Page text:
Vegetable oil sees a slowing production growth globally & 17.5 million metric tons of palm oil will be used for biodiesel

Vegetable oil sees a slowing production growth globally & 17.5 million metric tons of palm oil will be used for biodiesel

Your Bi-weekly update on edible oils & fats by Aveno
August 28th, 2019

Going back in time.... First a Dr. AVENO flashback

Many seem to have forgotten the so called “mother of all demand”, just more than a decade ago, when the world experienced a dramatic increase in food and fuel prices. According to the Food and Agriculture Organization (FAO), in the first half of 2008, international nominal prices of all major food commodities reached their highest levels in nearly 50 years and prices in real terms were highest in nearly 30 years. So if today’s modest price increases frighten you: “you ain’t seen nothing yet”.

source: FAO

Edible oil prices continue firming.

Globally the market sees a slowing production growth, versus growing demand, which may lead to a shortage in the future. The price formation is always an anticipation of stocks at the end of the marketing year and these ending stocks are of course the result of supply and demand. 

We saw a rebound in palm oil prices due to growing import demand in China and India as well as some spill-over effects from competing vegetable oils and growth in biodiesel demand. International soybean oil prices firmed with rising soybean values, supported by lower than anticipated crush volumes in the U.S. and firm biodiesel demand in a couple of  countries.

Sunflower oil prices increased due to a slowdown in crushing in the Black Sea region and healthy global import demand. Rapeseed oil prices went up, mostly reflecting a disappointing crop in Europe, reduced exportable supplies in Ukraine and good biodiesel margins in EU. The prospects for European and Black Sea rapeseed doesn’t look good as farmers are losing interest to grow rapeseed. This is something to follow up closely in the coming year.

Even though prices are firming, expressed in $ per metric ton, only rapeseed oil and lard are more expensive compared to a year ago (on July 17th 2018 one € = $1.1611 and on August 22nd 2019 one € = $1.1083):

source: Oil World, EU Commission

The global demand growth is coming mainly from biodiesel and this calendar year alone, globally, 17.5 million metric tons of palm oil will be used for biodiesel. As biodiesel productions increase in Malaysia, Indonesia, Brazil, the U.S.,… this will at a certain point trigger the discussions about “food for fuel” and deforestation. Allegedly the 71.000 fires in the Amazon forest, reported in 2019, are linked to soybean cultivation and cattle raising.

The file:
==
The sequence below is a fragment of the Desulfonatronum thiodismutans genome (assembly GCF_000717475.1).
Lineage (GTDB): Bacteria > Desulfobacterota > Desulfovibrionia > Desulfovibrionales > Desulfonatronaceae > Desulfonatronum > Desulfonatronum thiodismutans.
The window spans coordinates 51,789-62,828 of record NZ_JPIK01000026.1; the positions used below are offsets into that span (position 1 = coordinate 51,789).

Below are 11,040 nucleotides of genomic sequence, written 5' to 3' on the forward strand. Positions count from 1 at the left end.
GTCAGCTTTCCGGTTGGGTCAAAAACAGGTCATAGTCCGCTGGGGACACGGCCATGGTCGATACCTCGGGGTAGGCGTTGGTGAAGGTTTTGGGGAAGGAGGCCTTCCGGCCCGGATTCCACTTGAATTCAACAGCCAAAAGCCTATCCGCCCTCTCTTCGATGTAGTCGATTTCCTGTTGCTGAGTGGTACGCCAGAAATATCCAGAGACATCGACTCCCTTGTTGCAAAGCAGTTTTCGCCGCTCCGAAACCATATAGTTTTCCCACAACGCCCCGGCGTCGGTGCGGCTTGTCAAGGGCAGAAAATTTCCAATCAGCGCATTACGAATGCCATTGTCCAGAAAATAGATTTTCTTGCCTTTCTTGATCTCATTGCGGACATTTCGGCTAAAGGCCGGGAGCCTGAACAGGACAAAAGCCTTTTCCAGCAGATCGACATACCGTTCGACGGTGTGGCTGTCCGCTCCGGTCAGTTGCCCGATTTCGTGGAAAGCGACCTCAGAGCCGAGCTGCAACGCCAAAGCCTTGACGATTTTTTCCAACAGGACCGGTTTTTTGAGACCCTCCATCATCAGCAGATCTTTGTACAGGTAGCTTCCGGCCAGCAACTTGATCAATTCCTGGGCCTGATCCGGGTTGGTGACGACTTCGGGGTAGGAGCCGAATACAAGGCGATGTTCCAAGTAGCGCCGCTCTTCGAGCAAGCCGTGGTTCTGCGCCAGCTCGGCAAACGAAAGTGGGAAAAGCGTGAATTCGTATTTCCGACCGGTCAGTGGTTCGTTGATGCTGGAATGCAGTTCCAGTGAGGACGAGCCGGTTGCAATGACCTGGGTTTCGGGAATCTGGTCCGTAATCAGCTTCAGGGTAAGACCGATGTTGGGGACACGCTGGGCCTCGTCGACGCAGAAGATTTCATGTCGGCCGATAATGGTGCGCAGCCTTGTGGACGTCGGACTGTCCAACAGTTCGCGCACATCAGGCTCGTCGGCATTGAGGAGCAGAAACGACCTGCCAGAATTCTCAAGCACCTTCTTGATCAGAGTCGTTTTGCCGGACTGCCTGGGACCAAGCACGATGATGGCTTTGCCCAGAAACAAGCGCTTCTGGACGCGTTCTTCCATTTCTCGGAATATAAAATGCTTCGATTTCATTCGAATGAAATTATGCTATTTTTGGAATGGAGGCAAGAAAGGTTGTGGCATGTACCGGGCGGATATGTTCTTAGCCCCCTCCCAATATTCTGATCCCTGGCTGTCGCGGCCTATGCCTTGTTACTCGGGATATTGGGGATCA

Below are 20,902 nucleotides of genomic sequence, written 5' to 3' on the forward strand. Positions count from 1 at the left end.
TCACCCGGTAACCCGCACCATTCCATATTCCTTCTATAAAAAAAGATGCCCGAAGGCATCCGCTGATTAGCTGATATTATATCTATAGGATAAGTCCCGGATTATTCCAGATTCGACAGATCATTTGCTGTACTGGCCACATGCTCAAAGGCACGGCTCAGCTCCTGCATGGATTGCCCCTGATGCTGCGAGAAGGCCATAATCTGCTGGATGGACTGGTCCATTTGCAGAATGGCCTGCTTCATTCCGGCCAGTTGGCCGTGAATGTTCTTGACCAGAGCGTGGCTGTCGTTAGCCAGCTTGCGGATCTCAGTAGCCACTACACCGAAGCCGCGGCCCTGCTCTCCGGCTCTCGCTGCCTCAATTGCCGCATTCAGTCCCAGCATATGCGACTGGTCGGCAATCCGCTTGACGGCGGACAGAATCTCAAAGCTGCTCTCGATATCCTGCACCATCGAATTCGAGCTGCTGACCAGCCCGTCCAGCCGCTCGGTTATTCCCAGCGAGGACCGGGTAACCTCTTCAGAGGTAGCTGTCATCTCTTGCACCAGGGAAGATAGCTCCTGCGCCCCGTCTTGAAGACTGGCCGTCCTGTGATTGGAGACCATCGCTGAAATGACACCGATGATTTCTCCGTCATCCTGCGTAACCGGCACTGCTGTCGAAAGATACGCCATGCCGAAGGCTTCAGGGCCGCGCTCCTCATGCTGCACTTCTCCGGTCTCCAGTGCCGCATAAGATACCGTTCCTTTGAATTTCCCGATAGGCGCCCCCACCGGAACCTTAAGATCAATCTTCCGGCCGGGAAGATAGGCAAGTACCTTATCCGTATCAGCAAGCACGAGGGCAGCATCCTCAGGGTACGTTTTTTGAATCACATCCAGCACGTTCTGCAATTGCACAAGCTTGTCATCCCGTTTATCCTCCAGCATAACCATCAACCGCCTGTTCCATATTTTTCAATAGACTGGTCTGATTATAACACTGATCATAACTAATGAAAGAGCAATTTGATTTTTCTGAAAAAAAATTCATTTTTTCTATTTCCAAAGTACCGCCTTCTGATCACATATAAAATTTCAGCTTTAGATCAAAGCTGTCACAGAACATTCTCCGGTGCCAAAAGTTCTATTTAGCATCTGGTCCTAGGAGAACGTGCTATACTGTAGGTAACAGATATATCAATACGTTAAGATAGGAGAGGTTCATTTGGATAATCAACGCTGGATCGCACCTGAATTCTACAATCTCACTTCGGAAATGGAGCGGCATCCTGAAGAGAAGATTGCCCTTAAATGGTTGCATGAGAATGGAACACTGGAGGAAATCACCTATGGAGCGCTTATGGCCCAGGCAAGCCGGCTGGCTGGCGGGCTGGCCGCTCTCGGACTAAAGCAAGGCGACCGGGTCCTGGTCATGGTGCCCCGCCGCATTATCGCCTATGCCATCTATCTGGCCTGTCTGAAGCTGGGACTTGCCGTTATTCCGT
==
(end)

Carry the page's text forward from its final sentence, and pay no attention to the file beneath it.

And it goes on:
In a recent communication, setting out a framework of actions to protect the world’s forests, the European Commission states:
The main drivers of this deforestation are demand for food, feed, biofuel, timber and other commodities 
There is concern but how this problem will be tackled on a global scale is another pair of sleeves. Rising prices of vegetable oils may be the cure to rising biodiesel production as they would deteriorate the profitability relative to fossil fuels but if policy makers mandate or subsidize biodiesel…., it may be a measure for nothing.

Petroleum price on August 28

Brent Price: $59.95 per barrel

Evolution of the U.S. dollar versus the European currency from July 2018 till now

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Unless otherwise mentioned the crude oil values quoted in these documents are prices landed in EU without import duties, handling, storage, financing, refining, packing, transport or any other cost related to bring the product to market. They are used as market trend illustration. Substitution of oils is possible but different oils have different fatty acid profiles and are not all interchangeable for all applications. One can make biodiesel from all oils and fats but one cannot make mayonnaise from coconut oil. This document is exclusively for you and does not carry any right of publication or disclosure. This document or any of its contents may not be distributed, reproduced, or used for any other purpose without the prior written consent of AVENO. The information reflects prevailing market conditions and our present judgement, which may be subject to change. It is based on public information and opinions which come from sources believed to be reliable; however, AVENO doesn’t guarantee the correctness or completeness. This document does not constitute an offer, invitation, or recommendation and may not be understood, as an advice. This document is one of a series of publications undertaken by AVENO and aims at informing broadly a targeted audience about the edible oils & fats market. AVENO’s goal is to keep this information timely and accurate however AVENO accepts no responsibility or liability whatsoever with regard to the given information.

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